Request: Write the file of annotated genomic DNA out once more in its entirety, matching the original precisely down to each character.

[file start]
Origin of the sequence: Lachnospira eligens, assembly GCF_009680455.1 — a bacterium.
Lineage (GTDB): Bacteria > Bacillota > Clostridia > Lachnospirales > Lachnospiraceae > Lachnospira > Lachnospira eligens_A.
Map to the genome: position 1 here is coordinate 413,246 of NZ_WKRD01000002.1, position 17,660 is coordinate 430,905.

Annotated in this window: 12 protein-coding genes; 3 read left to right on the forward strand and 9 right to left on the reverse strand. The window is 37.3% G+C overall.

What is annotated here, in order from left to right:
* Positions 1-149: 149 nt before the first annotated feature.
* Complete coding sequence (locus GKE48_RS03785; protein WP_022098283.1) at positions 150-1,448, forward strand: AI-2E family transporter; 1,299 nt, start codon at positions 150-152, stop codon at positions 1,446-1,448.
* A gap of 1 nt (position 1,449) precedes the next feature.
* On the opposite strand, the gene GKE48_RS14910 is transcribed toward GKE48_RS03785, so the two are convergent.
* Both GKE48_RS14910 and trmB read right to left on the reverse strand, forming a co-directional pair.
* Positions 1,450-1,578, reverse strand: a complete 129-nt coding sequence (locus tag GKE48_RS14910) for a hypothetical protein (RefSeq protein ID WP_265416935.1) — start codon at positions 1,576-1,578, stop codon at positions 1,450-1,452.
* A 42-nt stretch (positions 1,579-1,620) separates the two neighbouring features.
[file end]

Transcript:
Origin of the sequence: Lachnospira eligens, assembly GCF_009680455.1 — a bacterium.
Lineage (GTDB): Bacteria > Bacillota > Clostridia > Lachnospirales > Lachnospiraceae > Lachnospira > Lachnospira eligens_A.
Map to the genome: position 1 here is coordinate 413,246 of NZ_WKRD01000002.1, position 17,660 is coordinate 430,905.

Annotated in this window: 12 protein-coding genes; 3 read left to right on the forward strand and 9 right to left on the reverse strand. The window is 37.3% G+C overall.

What is annotated here, in order from left to right:
* Positions 1-149: 149 nt before the first annotated feature.
* Complete coding sequence (locus GKE48_RS03785; protein WP_022098283.1) at positions 150-1,448, forward strand: AI-2E family transporter; 1,299 nt, start codon at positions 150-152, stop codon at positions 1,446-1,448.
* A gap of 1 nt (position 1,449) precedes the next feature.
* On the opposite strand, the gene GKE48_RS14910 is transcribed toward GKE48_RS03785, so the two are convergent.
* Both GKE48_RS14910 and trmB read right to left on the reverse strand, forming a co-directional pair.
* Positions 1,450-1,578, reverse strand: a complete 129-nt coding sequence (locus tag GKE48_RS14910) for a hypothetical protein (RefSeq protein ID WP_265416935.1) — start codon at positions 1,576-1,578, stop codon at positions 1,450-1,452.
* A 42-nt stretch (positions 1,579-1,620) separates the two neighbouring features.